Originality/value

The principal contribution based on the presented case study is an illustration of how one can achieve sustainable business operations and create a sustainable business model in an industry that often has been heavily criticised in the past for harming the natural environment. It also shows how to create awareness of the GWP‐footprint (CO2e) of a company's products so that in turn customers may be able to make conscious and deliberate product choices.

Details

Management of Environmental Quality: An International Journal, vol. 22 no. 4
Type: Research Article
ISSN: 1477-7835

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Article
Publication date: 6 August 2020

Vilmar Antonio Gonçalves Tondolo, Marina D'Agostini, Maria Emília Camargo, Rosana da Rosa Portella Tondolo, Josefer de Lima Souza and André Andrade Longaray

The purpose of this study is to analyze the relationships among four types of sustainable operations practices and sustainable performance in the environmental, economic…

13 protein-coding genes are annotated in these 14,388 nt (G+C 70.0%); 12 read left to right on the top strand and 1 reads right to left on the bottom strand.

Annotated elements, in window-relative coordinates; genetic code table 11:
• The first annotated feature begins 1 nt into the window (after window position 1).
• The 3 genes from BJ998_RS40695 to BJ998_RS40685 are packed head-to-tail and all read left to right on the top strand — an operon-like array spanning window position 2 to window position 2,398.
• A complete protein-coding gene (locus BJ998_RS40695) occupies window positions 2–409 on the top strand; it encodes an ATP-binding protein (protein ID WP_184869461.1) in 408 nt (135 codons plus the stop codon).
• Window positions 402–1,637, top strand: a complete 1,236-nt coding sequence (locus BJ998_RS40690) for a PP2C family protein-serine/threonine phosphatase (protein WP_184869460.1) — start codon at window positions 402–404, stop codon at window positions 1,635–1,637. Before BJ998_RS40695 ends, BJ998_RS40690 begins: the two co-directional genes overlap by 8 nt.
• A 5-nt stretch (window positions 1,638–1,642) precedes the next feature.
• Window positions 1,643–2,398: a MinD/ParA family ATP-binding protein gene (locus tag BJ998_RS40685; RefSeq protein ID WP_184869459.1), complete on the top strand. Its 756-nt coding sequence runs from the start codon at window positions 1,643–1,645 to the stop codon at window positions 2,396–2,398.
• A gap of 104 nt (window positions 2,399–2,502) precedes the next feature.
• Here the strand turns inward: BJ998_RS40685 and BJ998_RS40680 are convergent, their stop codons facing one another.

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234

Abstract

Purpose

The purpose of this study is to analyze the relationships among four types of sustainable operations practices and sustainable performance in the environmental, economic and social dimensions and identifies significant moderators.

Design/methodology/approach

In order to achieve the proposed goal, this study was developed through a systematic review of the literature followed by a meta-analysis of the correlations and by a meta-regression. The sampling criteria were quantitative operations management articles published through 2019.

Findings

The results suggest that all 13 analyzed relationships are positive and are affected by moderators.

Research limitations/implications

In theoretical terms, this study reinforces the positive relationship between sustainable operations practices and performance and, more importantly, detects moderating effects. One of the study limitations is the composition of the sample, focusing exclusively on quantitative correlational articles published in journals.

Practical implications

In practice, the findings of this study imply that managers should be vigilant in implementing sustainable operations practices, observing the conditions in which more of these practices can be implemented into performance.